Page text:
PHOTO: A standout feature on board Finesse is the dining experience.
European river cruising remains the fastest-growing sector of the cruise industry, and hotel barges are a lesser-known and smaller – in every sense – division of this booming market. Usually converted from old working vessels, hotel barges are a perfect example of why appearances can be deceptive, and first-time clients won’t realize what lies behind the old-style blue-and-white hulls.
Carrying just eight passengers and five crewmembers, Finesse is the latest addition to European Waterways’ fleet, and boasts a raft of luxury features that wouldn’t be out of place in a chic boutique hotel. Found languishing in a sad state in a Belgian shipyard, the 1950s freight barge was stripped back to the steel and given a complete transformation that has resulted in one of the most luxurious vessels to sail through the waterways of France’s famous Burgundy wine region.
Resisting the temptation to deck it out in traditional dark wood and brass – a style favored on some barges – the line has created a bright and contemporary interior, with a light airy saloon with panoramic windows and skylights, custom furniture, some of the line’s largest cabins and a new-to-river show galley where passengers can watch meals being prepared – and even join in if they want.
Accommodations: The four cabins are almost identical and measure 265 square feet each with a ceiling height of 6.5 ft. The tasteful silver-gray décor includes deep-pile carpets in the bedroom/living area and upscale Percale linen on beds that are 5 ft., 10 in. wide and 6.5 ft. long and can be configured as twins. Cabin amenities include a desk/dressing table, small closet with additional external hanging space and bedside tables. Bathrooms are exceptionally roomy at 58 square feet, and feature a solid teak floor, double sinks, walk-in shower, robes, towels, hairdryer, soap, shower gel and shampoo. The onboard voltage is 220v and 240v, and adapters are needed for the two-pin European-style sockets.
What’s included: Fares cover all meals and selected wines with lunch and dinner, an open bar, Wi-Fi, excursions, entrance fees and local transfers. Gratuities are not included. The suggested guideline is 7 percent of the fare per person.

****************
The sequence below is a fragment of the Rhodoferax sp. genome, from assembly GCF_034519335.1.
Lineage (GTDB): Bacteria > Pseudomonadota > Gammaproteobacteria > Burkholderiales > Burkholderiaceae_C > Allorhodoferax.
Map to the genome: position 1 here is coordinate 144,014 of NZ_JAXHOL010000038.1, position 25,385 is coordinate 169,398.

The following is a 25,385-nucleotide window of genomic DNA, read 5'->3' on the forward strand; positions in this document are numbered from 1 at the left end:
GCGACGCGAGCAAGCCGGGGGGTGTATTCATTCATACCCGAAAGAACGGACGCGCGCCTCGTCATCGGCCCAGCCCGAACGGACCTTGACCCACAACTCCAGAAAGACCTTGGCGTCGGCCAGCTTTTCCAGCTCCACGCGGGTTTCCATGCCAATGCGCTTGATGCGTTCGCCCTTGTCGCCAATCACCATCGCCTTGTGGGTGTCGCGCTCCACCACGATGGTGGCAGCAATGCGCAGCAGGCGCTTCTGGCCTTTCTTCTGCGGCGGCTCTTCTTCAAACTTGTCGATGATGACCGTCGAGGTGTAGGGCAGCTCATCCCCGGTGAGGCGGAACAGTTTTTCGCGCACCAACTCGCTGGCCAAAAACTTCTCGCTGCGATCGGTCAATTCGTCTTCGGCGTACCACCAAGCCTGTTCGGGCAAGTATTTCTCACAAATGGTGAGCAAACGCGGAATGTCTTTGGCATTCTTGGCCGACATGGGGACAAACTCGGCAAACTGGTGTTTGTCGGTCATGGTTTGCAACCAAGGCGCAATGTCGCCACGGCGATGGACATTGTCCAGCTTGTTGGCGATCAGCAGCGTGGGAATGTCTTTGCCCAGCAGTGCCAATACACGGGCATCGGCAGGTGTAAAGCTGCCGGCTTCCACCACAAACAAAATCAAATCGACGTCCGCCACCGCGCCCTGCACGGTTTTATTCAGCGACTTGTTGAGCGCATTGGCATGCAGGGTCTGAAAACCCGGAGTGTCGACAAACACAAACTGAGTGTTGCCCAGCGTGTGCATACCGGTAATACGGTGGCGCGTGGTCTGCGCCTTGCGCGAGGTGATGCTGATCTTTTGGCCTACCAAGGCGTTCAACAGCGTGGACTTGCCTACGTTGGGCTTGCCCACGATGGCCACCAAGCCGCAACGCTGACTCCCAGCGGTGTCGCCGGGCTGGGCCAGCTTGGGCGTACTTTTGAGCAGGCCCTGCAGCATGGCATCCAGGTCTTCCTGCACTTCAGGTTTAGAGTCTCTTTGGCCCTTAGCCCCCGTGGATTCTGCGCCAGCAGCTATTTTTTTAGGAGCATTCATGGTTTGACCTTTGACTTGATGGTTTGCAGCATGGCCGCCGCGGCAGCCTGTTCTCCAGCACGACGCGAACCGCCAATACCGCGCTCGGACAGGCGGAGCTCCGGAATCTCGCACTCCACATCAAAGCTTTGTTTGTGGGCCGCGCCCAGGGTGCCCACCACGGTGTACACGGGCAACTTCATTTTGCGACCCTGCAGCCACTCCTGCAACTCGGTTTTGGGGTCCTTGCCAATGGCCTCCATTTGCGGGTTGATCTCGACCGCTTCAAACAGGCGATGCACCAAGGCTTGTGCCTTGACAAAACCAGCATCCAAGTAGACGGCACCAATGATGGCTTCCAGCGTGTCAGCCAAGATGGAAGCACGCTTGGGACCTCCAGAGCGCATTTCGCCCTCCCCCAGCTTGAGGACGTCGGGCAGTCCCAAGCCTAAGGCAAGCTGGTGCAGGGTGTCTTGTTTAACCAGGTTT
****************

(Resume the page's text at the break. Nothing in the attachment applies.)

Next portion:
What’s for dinner? A standout feature on Finesse is the dining experience. English chef Mike Crowson prepares meals in the open galley at the back of the saloon, and tantalizing aromas whet the appetite for what’s to come. Menus are never set from week to week, and he will often decide what to cook that very day, depending on passengers’ preferences and seasonal ingredients available in local shops and markets. Regional dishes such as beef bourguignon are mixed with imaginative menus that might include a fig-and-goat cheese appetizer, crab risotto and lemon tart with basil and lime sorbet. The four-course dinner always includes selected wines and three local cheeses. Mike is happy to share tips and will host cooking demonstrations if requested. Onboard meals are served in the saloon or al fresco dining area. Each cruise also includes lunch with wine at a Michelin-starred restaurant.
Best entertainment: The fact that there is no organized entertainment program is actually a huge part of the appeal of barge cruises. The focus is on the destination itself, and passengers sit back and watch the passing scenery of vineyards, rural landscapes dotted with fields of sunflowers and the region’s distinctive white Charolais cattle, old lock keepers’ homes and tiny villages. As Finesse moves at a walking pace it’s easy to get off and stroll between the locks, or hop on one of the onboard bikes and cycle along the tranquil canal path.
Best place for a cocktail: The hot tub on the sun deck is perfect for sipping the cocktail of the day, which is always waiting on return from an afternoon’s sightseeing tour.
Favorite excursion: In addition to visiting such well-known sites as the mustard-making town of Dijon and Beaune, the capital of the Burgundy wine region with its landmark 15thcentury Hospices de Beaune famous for its colorful tiled roof, the itinerary includes tours in smaller, out-of-the-way places that wouldn’t be featured on big-group itineraries. These include the 14th-century Château de Germolles at Mellecey. It might not be as beautiful as some French chateaux, but the exclusive guided tour by one of the present-day owners, Matthieu Pinette, is a highlight.
Who goes on this ship? Mature, discerning and well-traveled North Americans, British and Australians; plus families and groups of friends.
Insider booking tip: The Polaris and Bolearis staterooms, situated at the bow and stern respectively, are brighter as they have an additional porthole in the bathroom.
Key selling points: Hotel barging is ideal for clients who don’t want a cookie-cutter cruise and are seeking something unique and different. The high crew-to-passenger ratio works toward ensuring a very personal experience akin to a floating country house party. All meals and unlimited tea, coffee, soft and alcoholic beverages are included. Finesse can be exclusively chartered by families and groups, and itineraries are customizable, with additional options including wine appreciation and hot-air ballooning.
JUST THE FACTS
Cruise Line: European Waterways
Size: 8 passengers, 128 ft. long, 16.5 ft. wide
Entered Service: 2016
Itinerary: The six-night Southern Burgundy itinerary between St-Jean-de-Losne and St-Julien-sur-Dheune the Saône River and Canal du Centre, calling at Fragnes Dijon), Remigny and St-Leger-sur-Dheune.
Rates: From $6,750 per person
Contact: 877-879-8808, www.gobarging.com